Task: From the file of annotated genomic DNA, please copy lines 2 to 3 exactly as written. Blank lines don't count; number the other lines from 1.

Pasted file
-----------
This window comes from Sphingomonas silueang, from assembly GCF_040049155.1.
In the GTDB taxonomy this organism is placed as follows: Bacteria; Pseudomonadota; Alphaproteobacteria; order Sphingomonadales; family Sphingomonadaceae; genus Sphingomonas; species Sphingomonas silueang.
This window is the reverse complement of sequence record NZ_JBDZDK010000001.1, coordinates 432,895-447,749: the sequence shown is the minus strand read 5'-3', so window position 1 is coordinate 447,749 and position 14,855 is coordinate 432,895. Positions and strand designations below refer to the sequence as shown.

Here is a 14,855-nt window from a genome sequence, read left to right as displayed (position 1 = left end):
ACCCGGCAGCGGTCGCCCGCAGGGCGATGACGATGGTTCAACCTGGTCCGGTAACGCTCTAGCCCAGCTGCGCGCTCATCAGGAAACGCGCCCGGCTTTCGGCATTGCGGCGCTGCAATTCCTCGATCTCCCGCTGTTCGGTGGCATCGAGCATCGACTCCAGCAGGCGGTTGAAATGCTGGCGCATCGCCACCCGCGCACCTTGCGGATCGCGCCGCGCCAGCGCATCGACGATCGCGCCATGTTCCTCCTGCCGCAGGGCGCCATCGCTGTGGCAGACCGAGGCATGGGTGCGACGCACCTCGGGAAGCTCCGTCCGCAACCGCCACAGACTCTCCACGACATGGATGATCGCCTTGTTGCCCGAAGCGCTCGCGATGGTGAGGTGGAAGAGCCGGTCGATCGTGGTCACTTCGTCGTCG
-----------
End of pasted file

In the GTDB taxonomy this organism is placed as follows: Bacteria; Pseudomonadota; Alphaproteobacteria; order Sphingomonadales; family Sphingomonadaceae; genus Sphingomonas; species Sphingomonas silueang.
This window is the reverse complement of sequence record NZ_JBDZDK010000001.1, coordinates 432,895-447,749: the sequence shown is the minus strand read 5'-3', so window position 1 is coordinate 447,749 and position 14,855 is coordinate 432,895. Positions and strand designations below refer to the sequence as shown.